City Streets (1931) Review

Director: Rouben Mamoulian

Genre(s): Crime, Drama, Romance

Runtime: 83 minutes

MPAA Rating: Not Rated

IMDb Page

The great Gary Cooper is probably best known for his roles in western and war movies, but did you know that he once played a big-city gangster? Yes, that’s right, and the film was City Streets from 1931. A man simply known as “The Kid” (Gary Cooper), who runs a shooting gallery at the circus, is recruited by the mob after his girlfriend, Nan Cooley (Sylvia Sidney), is sent to prison for assisting in a murder.

The most striking aspect of City Streets is its ahead-of-its-time cinematography. It probably won’t wow most modern viewers, but, if you’re accustomed to the often creaky production values of early 1930s cinema, it’s nice to see. Gary Cooper is a delight here, as expected. He looks like a pro slinging around those shooting gallery pistols.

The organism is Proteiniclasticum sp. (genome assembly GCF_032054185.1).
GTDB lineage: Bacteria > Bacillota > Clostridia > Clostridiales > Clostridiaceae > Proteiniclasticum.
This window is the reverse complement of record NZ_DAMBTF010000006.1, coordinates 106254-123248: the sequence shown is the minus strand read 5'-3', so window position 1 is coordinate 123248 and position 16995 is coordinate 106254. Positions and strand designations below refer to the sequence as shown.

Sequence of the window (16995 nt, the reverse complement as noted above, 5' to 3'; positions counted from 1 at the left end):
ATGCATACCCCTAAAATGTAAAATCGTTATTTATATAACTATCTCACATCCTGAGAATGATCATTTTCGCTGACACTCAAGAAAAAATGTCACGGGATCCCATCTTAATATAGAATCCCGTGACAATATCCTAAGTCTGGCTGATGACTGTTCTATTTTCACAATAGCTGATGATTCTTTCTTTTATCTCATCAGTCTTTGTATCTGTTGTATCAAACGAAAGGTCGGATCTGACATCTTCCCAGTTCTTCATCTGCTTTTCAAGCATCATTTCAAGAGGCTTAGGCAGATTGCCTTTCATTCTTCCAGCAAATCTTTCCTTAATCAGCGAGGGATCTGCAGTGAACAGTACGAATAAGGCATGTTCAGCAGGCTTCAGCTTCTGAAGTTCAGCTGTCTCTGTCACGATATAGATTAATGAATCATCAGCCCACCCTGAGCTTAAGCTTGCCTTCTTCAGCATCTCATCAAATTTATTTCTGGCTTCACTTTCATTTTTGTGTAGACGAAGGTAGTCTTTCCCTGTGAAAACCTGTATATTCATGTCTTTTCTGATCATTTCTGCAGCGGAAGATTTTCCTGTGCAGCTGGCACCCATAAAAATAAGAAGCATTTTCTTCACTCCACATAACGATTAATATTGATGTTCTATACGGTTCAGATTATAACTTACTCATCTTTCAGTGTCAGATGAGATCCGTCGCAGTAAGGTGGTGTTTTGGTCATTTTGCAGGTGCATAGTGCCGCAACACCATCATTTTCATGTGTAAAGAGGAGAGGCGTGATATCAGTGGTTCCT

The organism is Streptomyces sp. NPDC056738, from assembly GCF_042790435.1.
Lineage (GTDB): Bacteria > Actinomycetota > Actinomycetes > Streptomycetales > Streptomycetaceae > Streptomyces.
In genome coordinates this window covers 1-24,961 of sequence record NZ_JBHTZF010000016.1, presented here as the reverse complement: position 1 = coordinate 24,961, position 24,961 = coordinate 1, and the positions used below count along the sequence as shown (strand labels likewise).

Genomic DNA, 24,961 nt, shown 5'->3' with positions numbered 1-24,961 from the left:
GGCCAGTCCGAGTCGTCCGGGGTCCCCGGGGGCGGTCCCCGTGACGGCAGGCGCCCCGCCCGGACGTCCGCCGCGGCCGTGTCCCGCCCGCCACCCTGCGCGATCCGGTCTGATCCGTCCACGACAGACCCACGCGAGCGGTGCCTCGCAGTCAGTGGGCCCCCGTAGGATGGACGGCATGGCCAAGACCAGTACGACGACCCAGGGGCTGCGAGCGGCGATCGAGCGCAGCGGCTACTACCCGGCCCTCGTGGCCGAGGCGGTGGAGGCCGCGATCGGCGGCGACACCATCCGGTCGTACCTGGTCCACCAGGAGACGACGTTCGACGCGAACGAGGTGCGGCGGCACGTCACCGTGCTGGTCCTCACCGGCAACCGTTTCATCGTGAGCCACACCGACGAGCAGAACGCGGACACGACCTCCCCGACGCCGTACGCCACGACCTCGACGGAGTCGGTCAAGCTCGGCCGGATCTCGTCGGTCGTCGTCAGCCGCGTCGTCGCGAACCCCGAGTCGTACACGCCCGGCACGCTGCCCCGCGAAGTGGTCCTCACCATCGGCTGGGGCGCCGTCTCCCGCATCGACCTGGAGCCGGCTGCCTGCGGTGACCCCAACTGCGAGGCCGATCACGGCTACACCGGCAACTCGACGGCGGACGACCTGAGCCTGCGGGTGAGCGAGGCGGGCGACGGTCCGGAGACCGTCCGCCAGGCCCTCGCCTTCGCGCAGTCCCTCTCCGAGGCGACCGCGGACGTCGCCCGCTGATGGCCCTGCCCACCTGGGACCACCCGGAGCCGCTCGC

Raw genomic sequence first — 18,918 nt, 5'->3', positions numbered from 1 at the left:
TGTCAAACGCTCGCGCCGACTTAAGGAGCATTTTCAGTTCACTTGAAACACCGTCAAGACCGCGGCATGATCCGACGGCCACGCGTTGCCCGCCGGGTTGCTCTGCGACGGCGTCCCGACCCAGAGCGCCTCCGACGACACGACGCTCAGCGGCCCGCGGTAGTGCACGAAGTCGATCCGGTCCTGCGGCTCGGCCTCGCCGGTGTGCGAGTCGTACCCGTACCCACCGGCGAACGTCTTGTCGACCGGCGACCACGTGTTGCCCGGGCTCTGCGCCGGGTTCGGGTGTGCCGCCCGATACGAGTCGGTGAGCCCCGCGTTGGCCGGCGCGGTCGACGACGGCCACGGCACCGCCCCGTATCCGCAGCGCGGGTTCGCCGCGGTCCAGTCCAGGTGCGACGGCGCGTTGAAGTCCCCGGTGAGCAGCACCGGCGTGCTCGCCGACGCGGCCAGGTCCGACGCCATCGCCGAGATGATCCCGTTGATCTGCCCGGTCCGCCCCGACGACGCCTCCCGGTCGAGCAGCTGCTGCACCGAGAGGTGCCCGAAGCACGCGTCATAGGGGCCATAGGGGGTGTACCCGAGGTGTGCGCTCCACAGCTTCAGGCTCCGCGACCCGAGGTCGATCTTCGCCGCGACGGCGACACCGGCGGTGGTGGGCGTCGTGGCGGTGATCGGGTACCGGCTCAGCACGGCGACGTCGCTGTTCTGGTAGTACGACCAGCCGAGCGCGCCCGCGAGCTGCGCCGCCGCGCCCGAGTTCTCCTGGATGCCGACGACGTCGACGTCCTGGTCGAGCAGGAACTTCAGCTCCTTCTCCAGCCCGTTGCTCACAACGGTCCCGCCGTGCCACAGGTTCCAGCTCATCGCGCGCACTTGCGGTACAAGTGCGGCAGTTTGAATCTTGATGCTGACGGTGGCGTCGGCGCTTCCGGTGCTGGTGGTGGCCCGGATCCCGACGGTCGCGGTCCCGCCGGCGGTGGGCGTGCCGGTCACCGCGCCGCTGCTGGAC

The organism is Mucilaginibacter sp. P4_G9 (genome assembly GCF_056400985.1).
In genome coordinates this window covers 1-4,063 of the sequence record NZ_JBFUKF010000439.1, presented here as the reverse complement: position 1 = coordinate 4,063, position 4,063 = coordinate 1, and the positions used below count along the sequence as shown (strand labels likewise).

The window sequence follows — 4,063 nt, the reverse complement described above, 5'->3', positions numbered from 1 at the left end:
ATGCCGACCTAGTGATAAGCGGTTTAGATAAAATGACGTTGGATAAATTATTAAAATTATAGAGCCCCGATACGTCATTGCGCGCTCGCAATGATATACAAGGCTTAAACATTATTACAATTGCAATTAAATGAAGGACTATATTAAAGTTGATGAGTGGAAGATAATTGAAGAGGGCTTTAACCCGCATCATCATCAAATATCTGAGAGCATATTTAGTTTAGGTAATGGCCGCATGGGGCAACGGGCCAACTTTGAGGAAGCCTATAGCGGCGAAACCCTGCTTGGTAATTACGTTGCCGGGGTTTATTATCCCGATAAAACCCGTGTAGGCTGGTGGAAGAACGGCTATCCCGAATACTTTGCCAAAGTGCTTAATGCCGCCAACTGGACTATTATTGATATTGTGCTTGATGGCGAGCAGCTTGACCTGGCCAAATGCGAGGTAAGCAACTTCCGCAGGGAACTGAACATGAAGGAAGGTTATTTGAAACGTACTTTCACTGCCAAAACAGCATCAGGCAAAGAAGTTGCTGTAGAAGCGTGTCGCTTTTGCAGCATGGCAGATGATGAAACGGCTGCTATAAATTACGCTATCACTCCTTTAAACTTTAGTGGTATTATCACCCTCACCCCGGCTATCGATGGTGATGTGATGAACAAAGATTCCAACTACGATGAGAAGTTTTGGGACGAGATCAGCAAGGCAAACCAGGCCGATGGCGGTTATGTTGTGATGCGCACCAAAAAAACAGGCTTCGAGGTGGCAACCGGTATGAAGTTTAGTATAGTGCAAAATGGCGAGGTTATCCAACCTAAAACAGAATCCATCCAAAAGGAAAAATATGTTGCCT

Even though it was named one of the ten best films of 1931 by the National Board of Review, I don’t think that this is one of the stronger mobster movies out there. The Public Enemy (1931), starring grapefruit-swinging James Cagney, was released the same year, and, even though it didn’t make the National Board of Review’s list, it is certainly the more entertaining picture. The problem with City Streets is its anti-climactic ending, which I won’t spoil the details of here.

Sent to theaters during the Pre-Code era of Hollywood (before the enforcement of the Production Code), this flick doesn’t really have very many “goodies” associated with the time period for modern audiences. Overall, it’s a passable crime-drama, but why settle for “passable?” The only real draw for it nowadays is seeing Cooper play a member of organized crime.

My rating is 6 outta 10.

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